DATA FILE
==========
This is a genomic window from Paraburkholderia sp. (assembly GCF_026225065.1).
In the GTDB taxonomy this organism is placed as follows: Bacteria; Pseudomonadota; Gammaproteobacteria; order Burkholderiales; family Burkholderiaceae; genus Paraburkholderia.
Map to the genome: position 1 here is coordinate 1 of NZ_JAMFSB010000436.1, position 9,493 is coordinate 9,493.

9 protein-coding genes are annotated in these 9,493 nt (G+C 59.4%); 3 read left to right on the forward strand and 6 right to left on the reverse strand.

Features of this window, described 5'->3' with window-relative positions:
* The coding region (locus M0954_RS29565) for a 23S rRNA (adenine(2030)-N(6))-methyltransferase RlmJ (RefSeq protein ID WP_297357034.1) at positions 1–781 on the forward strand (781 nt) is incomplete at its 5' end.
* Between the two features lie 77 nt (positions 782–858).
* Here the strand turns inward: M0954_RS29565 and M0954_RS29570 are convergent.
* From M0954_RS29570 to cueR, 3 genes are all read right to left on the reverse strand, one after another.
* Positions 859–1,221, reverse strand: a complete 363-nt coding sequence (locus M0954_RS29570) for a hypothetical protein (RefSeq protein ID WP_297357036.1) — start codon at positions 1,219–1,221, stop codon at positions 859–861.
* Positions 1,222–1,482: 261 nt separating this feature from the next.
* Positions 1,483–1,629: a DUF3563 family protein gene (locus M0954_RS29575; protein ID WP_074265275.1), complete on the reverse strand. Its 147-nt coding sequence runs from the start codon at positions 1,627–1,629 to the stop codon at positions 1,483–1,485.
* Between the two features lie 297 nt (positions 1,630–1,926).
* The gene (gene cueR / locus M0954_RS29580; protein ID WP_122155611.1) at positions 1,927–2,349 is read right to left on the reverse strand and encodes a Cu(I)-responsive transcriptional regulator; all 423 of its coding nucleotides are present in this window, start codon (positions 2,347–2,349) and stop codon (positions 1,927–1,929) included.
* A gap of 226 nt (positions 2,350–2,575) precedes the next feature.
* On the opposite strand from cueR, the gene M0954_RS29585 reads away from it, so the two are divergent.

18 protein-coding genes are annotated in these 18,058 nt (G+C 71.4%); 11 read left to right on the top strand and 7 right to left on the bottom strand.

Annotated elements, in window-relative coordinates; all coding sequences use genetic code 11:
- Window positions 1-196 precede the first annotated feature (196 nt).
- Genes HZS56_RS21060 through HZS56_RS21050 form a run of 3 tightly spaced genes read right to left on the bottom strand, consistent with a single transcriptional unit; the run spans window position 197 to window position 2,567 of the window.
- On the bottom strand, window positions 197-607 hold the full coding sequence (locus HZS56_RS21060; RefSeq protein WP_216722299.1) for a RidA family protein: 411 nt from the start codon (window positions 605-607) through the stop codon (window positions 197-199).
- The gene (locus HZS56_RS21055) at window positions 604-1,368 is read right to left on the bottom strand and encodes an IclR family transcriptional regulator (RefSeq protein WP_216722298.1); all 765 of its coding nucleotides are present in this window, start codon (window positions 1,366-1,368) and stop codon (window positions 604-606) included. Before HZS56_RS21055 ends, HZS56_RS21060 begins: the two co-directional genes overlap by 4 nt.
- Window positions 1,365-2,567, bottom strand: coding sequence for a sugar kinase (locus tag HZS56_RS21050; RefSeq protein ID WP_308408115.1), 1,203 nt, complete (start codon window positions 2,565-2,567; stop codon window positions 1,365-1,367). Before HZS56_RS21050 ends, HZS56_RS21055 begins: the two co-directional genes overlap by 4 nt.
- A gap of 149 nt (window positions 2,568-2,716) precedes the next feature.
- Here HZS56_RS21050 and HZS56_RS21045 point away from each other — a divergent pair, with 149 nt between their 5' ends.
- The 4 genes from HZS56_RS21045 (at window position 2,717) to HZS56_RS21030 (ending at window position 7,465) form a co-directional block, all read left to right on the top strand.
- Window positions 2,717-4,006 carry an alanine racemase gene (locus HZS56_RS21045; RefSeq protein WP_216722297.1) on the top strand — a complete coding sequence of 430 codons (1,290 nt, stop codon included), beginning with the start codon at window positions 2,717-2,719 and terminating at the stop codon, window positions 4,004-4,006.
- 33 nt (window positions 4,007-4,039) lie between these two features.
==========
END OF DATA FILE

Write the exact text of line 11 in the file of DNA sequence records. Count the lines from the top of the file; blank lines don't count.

* Positions 1,222–1,482: 261 nt separating this feature from the next.